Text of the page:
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Everyday Worship, Islam

Faith, Fasting, Football: The story of the Fordson High School football team

Skokie is a suburb north of Chicago that is known for having a large Jewish population. But on this September 11th evening, I hopped in my car and headed to a movie theatre in Skokie – one of only three in Chicago – that is playing a movie about a Muslim community. The movie was called: “Fordson: Faith, Fasting, and Football.”

It was worth the drive.

When I entered the theater, I was early, and the theater was empty. I wondered if it would remain empty. After all, I, who am always on the lookout for interesting perspectives on faith, had just heard about the movie a few days ago. I wondered if others had heard of it. It is playing only in AMC theaters, in a few select theaters, from September 9th through September 15th.

The theater filled up – with a multi-racial group of people – many who appeared to be Muslim, myself, an elderly Caucasian lady, and a few families with children – of various races. By the time the lights went down and the previews started,there was a pretty hearty group of people in the theater.

The movie’s website describes the movie this way: “Fordson: Faith, Fasting, Football follows a predominantly Arab-American high school football team from a working-class Detroit suburb as they practice for their big cross-town rivalry game during Ramadan, revealing a community holding onto its Islamic faith and the American Dream while struggling to gain acceptance in post 9/11 America.”

After a day watching 9-11 tributes on the news, and contemplating the terrible things that can happen when religion is wielded as a weapon, it was, for me, a fine way to end this September 11th , remembering that good people of all faiths have the right to live life in peace, and not have their lives tainted by a small minority of those who would be considered to be evil, no matter what religion they profess.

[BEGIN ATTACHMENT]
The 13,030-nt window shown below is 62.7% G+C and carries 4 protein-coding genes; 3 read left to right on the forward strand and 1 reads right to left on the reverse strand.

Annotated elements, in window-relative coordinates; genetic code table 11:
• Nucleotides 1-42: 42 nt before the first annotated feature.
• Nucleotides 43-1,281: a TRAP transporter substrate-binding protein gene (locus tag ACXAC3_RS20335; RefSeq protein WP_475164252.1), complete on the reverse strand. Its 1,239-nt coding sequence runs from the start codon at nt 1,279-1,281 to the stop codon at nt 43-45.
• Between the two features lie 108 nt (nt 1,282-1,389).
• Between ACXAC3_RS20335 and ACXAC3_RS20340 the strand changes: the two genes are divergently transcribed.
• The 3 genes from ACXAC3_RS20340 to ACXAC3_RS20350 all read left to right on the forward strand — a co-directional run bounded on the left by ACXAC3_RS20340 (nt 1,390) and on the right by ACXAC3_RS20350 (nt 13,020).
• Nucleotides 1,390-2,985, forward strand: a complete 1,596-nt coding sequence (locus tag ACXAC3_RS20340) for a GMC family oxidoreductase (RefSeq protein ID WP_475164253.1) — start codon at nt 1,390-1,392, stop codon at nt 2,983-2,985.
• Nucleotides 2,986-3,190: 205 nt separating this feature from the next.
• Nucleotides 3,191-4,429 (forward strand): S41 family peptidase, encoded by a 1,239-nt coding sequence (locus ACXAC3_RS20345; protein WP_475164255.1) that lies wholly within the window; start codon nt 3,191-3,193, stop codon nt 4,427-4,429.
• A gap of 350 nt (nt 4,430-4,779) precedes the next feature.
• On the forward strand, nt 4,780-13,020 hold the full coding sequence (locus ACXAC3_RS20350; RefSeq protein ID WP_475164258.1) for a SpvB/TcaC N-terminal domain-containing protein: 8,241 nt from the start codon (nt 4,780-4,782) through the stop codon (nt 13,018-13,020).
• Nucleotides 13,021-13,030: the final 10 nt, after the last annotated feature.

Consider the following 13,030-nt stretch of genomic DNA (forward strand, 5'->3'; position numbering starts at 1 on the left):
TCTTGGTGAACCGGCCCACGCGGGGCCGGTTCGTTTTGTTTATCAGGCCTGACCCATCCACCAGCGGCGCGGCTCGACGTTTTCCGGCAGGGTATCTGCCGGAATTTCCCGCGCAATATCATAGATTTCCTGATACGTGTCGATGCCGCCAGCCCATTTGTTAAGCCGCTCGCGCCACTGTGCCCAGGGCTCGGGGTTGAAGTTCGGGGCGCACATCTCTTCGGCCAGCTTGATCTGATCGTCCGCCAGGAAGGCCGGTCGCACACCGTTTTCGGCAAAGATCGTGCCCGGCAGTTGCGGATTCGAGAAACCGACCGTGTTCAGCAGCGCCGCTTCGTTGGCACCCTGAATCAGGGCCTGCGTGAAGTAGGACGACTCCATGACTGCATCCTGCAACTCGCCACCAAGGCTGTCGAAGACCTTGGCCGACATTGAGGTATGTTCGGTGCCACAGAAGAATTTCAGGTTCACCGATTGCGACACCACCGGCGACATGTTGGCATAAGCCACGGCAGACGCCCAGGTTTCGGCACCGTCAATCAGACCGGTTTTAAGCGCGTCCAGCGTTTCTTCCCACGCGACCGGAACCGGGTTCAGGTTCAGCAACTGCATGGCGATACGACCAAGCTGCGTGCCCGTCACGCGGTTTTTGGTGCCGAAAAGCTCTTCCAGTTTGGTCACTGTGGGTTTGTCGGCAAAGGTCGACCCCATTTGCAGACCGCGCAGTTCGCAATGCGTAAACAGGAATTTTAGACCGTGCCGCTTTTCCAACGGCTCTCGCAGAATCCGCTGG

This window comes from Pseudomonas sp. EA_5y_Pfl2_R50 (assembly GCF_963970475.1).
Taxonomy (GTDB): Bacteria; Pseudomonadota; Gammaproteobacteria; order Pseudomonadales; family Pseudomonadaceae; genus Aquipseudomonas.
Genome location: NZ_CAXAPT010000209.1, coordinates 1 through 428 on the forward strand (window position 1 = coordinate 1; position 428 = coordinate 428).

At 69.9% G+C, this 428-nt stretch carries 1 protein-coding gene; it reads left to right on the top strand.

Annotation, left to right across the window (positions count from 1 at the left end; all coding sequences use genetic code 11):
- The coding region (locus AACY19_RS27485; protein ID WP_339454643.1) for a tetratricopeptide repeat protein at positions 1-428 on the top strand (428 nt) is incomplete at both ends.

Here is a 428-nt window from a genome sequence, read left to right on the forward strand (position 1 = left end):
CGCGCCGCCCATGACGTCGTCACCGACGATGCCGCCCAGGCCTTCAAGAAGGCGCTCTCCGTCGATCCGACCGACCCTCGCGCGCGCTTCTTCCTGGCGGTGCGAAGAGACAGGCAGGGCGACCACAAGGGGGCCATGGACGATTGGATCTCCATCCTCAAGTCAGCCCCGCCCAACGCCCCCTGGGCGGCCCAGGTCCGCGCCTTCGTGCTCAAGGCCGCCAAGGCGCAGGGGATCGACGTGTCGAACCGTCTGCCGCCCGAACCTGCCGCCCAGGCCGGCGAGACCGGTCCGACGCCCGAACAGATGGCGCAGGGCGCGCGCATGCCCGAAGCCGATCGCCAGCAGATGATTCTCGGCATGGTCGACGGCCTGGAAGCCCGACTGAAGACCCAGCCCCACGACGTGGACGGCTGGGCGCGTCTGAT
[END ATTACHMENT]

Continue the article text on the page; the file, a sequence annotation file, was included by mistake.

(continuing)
Having the opportunity to peek into the daily lives of Arab-Americans, living in Dearborn, Michigan, elicited a number of emotions from me. There was the thrill of athletic competition, the heart wrenching stories of unwarranted discrimination and racism, and the devotion of those Americas who just want to have the opportunity to live their lives, protect their family, live the American Dream, and play a little football.

Although the movie was about Fordson High, I thought that one especially moving portion of the movie came when we saw the football team Fordson’s cross-town rival, Dearborn High pray before the game. First, the Muslim players recited the al-Fâtiha prayer…then their Christian teammates recited the Lord’s prayer. As each group prayed, those that did not practice that religion stood silently, respectfully. I imagine that some team members chose to say neither. But that portion of the movie showed how we can stand shoulder to shoulder, with different beliefs, and respect each other, if we so choose.

After the movie, as I stood outside the theater texting a few friends that I thought would enjoy the movie, I saw a reporter from a local paper interviewing some young Muslim teenagers who had just seen the movie. I listened as a young girl, who looked to be about twelve or thirteen, talked about how she and her friends had waited patiently to see the movie.  She spoke with conviction, as her parents looked on proudly, sharing that she is active in her community and that she and her friends were happy to finally see a movie that “had a positive message about her community.”

I thought that was fantastic.

Below is the trailer for the movie. I highly recommend it.


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